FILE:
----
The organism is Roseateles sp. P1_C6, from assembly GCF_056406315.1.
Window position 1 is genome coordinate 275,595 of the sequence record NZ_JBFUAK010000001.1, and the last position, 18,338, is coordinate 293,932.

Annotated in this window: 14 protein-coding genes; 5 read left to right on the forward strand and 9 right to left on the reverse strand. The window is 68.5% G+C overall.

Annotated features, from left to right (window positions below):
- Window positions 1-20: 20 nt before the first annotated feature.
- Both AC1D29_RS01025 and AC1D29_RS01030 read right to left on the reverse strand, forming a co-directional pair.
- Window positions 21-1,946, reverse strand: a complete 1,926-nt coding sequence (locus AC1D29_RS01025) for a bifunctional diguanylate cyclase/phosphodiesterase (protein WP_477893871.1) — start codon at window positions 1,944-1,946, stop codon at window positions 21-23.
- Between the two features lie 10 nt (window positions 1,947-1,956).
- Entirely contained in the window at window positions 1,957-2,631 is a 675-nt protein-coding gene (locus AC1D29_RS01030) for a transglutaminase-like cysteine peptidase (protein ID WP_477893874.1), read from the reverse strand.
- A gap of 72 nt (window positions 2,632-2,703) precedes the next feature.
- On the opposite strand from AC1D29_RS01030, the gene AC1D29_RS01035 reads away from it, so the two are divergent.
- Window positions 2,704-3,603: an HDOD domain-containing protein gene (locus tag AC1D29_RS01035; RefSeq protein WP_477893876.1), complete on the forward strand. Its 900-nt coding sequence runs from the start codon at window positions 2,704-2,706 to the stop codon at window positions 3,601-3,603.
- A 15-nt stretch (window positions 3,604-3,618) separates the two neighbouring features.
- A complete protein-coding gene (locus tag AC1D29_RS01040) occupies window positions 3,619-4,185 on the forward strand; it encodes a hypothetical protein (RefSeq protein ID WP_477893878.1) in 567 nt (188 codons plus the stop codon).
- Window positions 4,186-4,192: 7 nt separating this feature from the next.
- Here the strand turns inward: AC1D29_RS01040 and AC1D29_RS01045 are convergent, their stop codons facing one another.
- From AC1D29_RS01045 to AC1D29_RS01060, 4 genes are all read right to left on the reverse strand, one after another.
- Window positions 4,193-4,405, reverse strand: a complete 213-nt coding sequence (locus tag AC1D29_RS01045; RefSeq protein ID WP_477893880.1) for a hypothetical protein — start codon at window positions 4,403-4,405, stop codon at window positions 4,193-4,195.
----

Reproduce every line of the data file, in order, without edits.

The organism is Roseateles sp. P1_C6, from assembly GCF_056406315.1.
Window position 1 is genome coordinate 275,595 of the sequence record NZ_JBFUAK010000001.1, and the last position, 18,338, is coordinate 293,932.

Annotated in this window: 14 protein-coding genes; 5 read left to right on the forward strand and 9 right to left on the reverse strand. The window is 68.5% G+C overall.

Annotated features, from left to right (window positions below):
- Window positions 1-20: 20 nt before the first annotated feature.
- Both AC1D29_RS01025 and AC1D29_RS01030 read right to left on the reverse strand, forming a co-directional pair.
- Window positions 21-1,946, reverse strand: a complete 1,926-nt coding sequence (locus AC1D29_RS01025) for a bifunctional diguanylate cyclase/phosphodiesterase (protein WP_477893871.1) — start codon at window positions 1,944-1,946, stop codon at window positions 21-23.
- Between the two features lie 10 nt (window positions 1,947-1,956).
- Entirely contained in the window at window positions 1,957-2,631 is a 675-nt protein-coding gene (locus AC1D29_RS01030) for a transglutaminase-like cysteine peptidase (protein ID WP_477893874.1), read from the reverse strand.
- A gap of 72 nt (window positions 2,632-2,703) precedes the next feature.
- On the opposite strand from AC1D29_RS01030, the gene AC1D29_RS01035 reads away from it, so the two are divergent.
- Window positions 2,704-3,603: an HDOD domain-containing protein gene (locus tag AC1D29_RS01035; RefSeq protein WP_477893876.1), complete on the forward strand. Its 900-nt coding sequence runs from the start codon at window positions 2,704-2,706 to the stop codon at window positions 3,601-3,603.
- A 15-nt stretch (window positions 3,604-3,618) separates the two neighbouring features.
- A complete protein-coding gene (locus tag AC1D29_RS01040) occupies window positions 3,619-4,185 on the forward strand; it encodes a hypothetical protein (RefSeq protein ID WP_477893878.1) in 567 nt (188 codons plus the stop codon).
- Window positions 4,186-4,192: 7 nt separating this feature from the next.
- Here the strand turns inward: AC1D29_RS01040 and AC1D29_RS01045 are convergent, their stop codons facing one another.
- From AC1D29_RS01045 to AC1D29_RS01060, 4 genes are all read right to left on the reverse strand, one after another.
- Window positions 4,193-4,405, reverse strand: a complete 213-nt coding sequence (locus tag AC1D29_RS01045; RefSeq protein ID WP_477893880.1) for a hypothetical protein — start codon at window positions 4,403-4,405, stop codon at window positions 4,193-4,195.